Reflecting their broad interest in the health of America’s research enterprise, the National Academies launched a study in early 2000 on the implications of information technology for the future of the nation’s research university—a social institution of great importance to our economic strength, national security, and quality of life.
The premise of this study was a simple one. Although the rapid evolution of digital technology will present numerous challenges and opportunities to the research university, there is a sense that many of the most significant issues are not well understood by academic administrators, faculty, and those who support or depend on the institution’s activities.
The study—organized under the Policy and Global Affairs Division of the National Research Council, and undertaken during the past two years—had two major objectives:
To identify those information technologies likely to evolve in the near term (a decade or less) that could ultimately have major impact on the research university.
To examine the possible implications of these technologies for the research university—its activities (teaching, research, service, outreach) and its organization, management, and financing—and the impacts on the broader higher-education enterprise.
In addressing the second point, the panel examined those functions, values, and characteristics of the research university most likely to change as well as those most important to preserve.
In pursuit of these ends, a panel was formed that consisted of leaders drawn from industry, higher education, and foundations with expertise in the areas of information technology, the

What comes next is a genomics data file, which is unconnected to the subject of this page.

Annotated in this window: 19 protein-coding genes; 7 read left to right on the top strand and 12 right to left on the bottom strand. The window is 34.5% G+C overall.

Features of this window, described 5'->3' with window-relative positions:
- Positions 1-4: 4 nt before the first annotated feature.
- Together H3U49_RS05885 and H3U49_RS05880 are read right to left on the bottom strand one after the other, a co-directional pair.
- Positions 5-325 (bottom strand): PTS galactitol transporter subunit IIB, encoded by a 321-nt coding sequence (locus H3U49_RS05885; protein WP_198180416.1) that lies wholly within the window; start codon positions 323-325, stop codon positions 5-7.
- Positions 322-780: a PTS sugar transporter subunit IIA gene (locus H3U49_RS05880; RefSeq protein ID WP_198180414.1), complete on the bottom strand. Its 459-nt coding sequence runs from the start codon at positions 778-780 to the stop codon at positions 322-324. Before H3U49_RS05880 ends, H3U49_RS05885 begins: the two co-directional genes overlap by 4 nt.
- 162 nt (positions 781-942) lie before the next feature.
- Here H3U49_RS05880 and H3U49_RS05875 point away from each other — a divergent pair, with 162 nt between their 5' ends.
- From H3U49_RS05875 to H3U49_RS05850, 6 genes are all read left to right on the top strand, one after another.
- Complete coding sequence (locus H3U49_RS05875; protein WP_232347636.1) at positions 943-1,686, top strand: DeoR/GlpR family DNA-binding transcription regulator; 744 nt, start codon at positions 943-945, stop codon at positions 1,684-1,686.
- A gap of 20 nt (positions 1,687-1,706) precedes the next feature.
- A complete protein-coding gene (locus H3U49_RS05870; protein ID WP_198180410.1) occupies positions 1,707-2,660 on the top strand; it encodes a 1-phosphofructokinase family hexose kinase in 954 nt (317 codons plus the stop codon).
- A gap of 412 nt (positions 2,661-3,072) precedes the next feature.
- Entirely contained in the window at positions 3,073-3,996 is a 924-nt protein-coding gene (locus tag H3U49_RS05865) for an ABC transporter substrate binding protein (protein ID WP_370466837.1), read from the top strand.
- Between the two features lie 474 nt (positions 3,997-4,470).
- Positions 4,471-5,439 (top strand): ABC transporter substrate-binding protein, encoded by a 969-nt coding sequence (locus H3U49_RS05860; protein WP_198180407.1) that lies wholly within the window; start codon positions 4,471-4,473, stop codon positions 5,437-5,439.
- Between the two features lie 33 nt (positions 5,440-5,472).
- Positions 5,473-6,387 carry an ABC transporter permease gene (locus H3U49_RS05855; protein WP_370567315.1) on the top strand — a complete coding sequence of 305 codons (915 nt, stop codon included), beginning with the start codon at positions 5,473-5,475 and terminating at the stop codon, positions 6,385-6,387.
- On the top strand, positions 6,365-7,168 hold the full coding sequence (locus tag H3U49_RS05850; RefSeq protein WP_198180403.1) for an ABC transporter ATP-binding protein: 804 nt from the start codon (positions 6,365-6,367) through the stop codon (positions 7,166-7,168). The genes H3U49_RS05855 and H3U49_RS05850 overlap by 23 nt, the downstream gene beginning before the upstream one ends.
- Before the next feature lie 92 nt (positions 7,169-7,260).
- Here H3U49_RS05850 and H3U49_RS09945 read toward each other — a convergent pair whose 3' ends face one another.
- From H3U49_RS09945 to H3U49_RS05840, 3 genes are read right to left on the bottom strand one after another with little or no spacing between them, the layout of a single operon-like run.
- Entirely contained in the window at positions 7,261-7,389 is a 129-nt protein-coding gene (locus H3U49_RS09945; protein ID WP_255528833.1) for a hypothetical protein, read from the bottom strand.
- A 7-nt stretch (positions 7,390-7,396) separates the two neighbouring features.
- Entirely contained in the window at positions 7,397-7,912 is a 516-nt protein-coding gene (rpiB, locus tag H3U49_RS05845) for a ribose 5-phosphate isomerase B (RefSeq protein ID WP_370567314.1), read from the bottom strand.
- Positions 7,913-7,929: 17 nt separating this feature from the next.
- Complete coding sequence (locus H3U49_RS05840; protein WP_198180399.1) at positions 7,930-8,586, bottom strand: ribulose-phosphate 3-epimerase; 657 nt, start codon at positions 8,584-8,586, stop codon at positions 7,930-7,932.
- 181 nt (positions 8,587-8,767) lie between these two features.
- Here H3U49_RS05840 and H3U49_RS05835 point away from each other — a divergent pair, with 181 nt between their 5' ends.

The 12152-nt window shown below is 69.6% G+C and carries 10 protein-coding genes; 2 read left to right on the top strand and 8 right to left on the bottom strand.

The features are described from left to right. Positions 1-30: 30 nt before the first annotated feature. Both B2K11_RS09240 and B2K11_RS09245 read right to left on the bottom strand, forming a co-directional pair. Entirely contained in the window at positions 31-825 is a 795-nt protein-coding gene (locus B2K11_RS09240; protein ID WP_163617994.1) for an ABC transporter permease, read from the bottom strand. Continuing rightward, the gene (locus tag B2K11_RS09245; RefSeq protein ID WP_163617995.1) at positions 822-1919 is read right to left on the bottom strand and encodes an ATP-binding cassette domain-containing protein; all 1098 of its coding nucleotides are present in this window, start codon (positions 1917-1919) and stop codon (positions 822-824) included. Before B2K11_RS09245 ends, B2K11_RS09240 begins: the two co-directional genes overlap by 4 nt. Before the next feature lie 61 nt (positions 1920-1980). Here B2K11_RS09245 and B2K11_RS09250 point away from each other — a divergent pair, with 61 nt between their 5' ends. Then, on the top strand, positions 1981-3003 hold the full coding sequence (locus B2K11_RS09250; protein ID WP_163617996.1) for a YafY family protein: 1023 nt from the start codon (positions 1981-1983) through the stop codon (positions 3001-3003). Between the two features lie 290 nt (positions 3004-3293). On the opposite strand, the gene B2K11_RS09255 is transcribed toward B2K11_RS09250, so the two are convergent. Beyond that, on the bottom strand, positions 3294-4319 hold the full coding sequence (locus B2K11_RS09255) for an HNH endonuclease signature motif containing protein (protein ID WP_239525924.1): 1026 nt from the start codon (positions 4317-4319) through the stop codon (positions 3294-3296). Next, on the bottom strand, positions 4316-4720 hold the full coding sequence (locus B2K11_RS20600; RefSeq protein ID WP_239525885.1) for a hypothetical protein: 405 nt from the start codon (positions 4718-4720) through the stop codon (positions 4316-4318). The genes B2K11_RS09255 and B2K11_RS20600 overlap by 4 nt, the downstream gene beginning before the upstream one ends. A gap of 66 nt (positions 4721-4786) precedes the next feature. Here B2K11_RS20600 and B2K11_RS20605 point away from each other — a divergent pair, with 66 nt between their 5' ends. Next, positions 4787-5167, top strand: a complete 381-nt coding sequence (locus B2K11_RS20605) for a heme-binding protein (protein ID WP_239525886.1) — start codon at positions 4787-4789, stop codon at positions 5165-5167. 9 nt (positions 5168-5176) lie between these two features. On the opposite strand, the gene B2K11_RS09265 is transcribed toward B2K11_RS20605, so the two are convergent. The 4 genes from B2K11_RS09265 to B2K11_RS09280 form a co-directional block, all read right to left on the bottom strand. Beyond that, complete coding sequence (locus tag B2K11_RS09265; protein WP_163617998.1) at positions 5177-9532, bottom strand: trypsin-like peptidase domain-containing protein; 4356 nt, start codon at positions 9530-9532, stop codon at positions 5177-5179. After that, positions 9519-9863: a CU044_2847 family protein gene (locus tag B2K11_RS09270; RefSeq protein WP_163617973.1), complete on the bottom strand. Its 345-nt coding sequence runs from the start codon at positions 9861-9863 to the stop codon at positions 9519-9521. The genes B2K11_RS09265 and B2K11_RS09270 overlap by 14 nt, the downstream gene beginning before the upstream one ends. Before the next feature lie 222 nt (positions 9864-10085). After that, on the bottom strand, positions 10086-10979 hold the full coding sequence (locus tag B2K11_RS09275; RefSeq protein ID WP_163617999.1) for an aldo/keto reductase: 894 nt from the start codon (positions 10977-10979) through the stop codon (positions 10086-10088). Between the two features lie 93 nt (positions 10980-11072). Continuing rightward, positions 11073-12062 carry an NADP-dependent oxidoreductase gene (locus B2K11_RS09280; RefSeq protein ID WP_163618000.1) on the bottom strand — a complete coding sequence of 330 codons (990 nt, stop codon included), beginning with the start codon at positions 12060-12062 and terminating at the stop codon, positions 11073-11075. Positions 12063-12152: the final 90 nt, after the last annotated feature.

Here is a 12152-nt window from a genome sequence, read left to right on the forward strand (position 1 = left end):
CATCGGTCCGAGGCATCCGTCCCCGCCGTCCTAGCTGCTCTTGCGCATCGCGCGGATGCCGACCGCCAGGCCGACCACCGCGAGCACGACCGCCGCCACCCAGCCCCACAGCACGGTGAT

Drawing on its own information-gathering activities, as well as on the growing literature that deals with higher education and information technology, the panel reached several conclusions that should help guide the future efforts of the research university and its stakeholders:
The extraordinary pace of information-technology evolution is likely not only to continue for the next several decades but could well accelerate. It will erode, and in some cases obliterate, higher education’s usual constraints of space and time. Institutional barriers will be reshaped and possibly transformed.
The impact of information technology on the research university will likely be profound, rapid, and discontinuous— just as it has been and will continue to be for our other social institutions (e.g., corporations and governments) and the economy.
Digital technology will not only transform the intellectual activities of the research university but will also change how the university is organized, financed, and governed. The technology could drive a convergence of higher education with IT-intensive sectors such as publishing, telecommunications, and entertainment, creating a global “knowledge and learning” industry.